Second, GitGuardian uses rule sets to automatically assign severity to each incident. These severity rules are invaluable to prioritizing the remediation work. By following GitGuardian’s best practices on prioritization, investigation and remediation, you should be able to decide what needs to be acted on immediately and what is less urgent.

Real-time detection with GitHub integration

Another important step in setting things up is integrating GitGuardian with your VCS for continuous monitoring.

We will focus on GitHub here, but feel free to check our documentation to integrate with GitLab, Bitbucket, or Azure Devops.

GitGuardian integrates natively with GitHub via a GitHub app that you can install on your personal GitHub repositories and on the repositories of your GitHub organizations. Once set-up, secrets scanning will be fully integrated with each GitHub Pull Request through Check Runs:

Checkruns details in GitHub UI

This allows the individual developer to get notified when an incident is detected by GitGuardian, directly in the GitHub interface.

One important thing here is that the check will alert the developer before the commits are merged. This limits the incident to their branch and gives them a chance to fix it easily. As a result, secrets-free collaborative branches can be used for QA, staging, and production environments.

It is also essential to understand that scans are conducted on each commit within a pull request, not just on the final state reviewed in the pull request.

This deep scanning helps uncover cases where one commit adds a secret, and one commit removes the same secret within the same pull request (a very common case, which couldn’t have been identified through a code review):

Looking for secrets in git history

Pre-commit Hook

The best way to protect a team, or an organization’s sensitive credentials is pre-commit hooks. They are like a security seatbelt for developers.

A pre-commit hook is a short (or long!) snippet of code that is run, as you guessed before anything is committed in git.

For our use case, this is actually the best moment to scan for credentials and secrets, since once one has created a git commit, it can be annoying to have to rewrite the history.

Conversely, pre-commit hooks are easy to set up globally on a developer’s machine and are a “set & forget” security mechanism.

How? You simply need to have the following in .git/hooks/pre-commit file:

ggshield secret scan pre-commit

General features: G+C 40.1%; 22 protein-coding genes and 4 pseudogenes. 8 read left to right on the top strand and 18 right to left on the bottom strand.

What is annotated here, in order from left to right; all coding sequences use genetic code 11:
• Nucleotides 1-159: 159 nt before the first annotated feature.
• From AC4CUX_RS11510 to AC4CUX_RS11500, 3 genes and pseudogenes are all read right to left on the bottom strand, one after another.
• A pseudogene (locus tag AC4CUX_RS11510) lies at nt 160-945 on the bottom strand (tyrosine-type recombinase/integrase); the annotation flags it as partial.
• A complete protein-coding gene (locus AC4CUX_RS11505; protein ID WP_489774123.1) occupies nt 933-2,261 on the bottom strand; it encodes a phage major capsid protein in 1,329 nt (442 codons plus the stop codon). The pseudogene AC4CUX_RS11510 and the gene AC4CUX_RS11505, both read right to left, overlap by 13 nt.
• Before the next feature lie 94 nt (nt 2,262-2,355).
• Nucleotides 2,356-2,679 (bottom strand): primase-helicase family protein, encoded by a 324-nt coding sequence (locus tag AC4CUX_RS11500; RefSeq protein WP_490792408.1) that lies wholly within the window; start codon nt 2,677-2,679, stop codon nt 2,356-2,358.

GitHub Action

Scanning for secrets in the CI is really your last line of defense. Imagine someone decided to bypass security checks and a credential is about to be merged with the main branch.

To counter this, we have to set up a GitGuardian action on our repository, so that we can at least catch these during pull request checks. This is what a simple GitGuardian action check looks like. You can put this in .github/workflows/gitguardian.yml

name: GitGuardian scan
on: [push, pull_request]
name: GitGuardian scan
runs-on: ubuntu-latest
– name: Checkout
 uses: actions/checkout@v2
           fetch-depth: 0
       – name: GitGuardian scan
  uses: GitGuardian/gg-shield-action@master
          GITHUB_PUSH_BEFORE_SHA: ${{ github.event.before }}
          GITHUB_PUSH_BASE_SHA: ${{ github.event.base }}
          GITHUB_PULL_BASE_SHA: ${{ github.event.pull_request.base.sha
github.event.repository.default_branch }}

Make sure to create a GitGuardian personal access token in your account first:

Then, set the GITGUARDIAN_API_KEY as an encrypted secret for your GitHub repository.

Going Further: Developer-Driven Remediation

If you made it this far, congratulations! You can be sure that any secret committed to this repository would break the pipeline and be reported in the dashboard, along with all the other past incidents. 

You can also configure real-time alerting and notifications to push incident alerts on your perimeter to the channel of your choice ( Slack, Discord, JIRA, etc.). Even if you are rolling your own tools, it’s fairly easy to integrate GitGuardian alerts thanks to event-based custom webhooks that any custom web service can consume.

Along with other features, these integrations are here to help pull all parties closer to the remediation process. Developers need to acknowledge the threats and consequences of secrets sprawl, and picture how collaborating with security teams can strengthen the overall security posture – without compromising speed and productivity.

The auto-healing playbook allows automatic incident-sharing with the involved developer to collect feedback more quickly or to allow them to resolve or ignore the incident. 

You can read more about how to assign incidents, collaborate, and organize the cleaning of your repositories’ leaked secrets.

Try it Yourself!

You are now aware of how easily secrets can be leaked. Unlike runtime vulnerabilities, leaked secrets can persist in old commits and represent a real threat. That’s why using a secrets detector in your DevSecOps workflows is a must-have for code security.

This awareness is an essential first step toward building a culture of shared responsibility between security, operations, and developers for preventing production issues, keeping pipelines running, and remediating issues as soon as possible.

GitGuardian is free for individual developers, open-source projects & teams of less than 25 members.

Install GitGuardian and start monitoring your repositories today.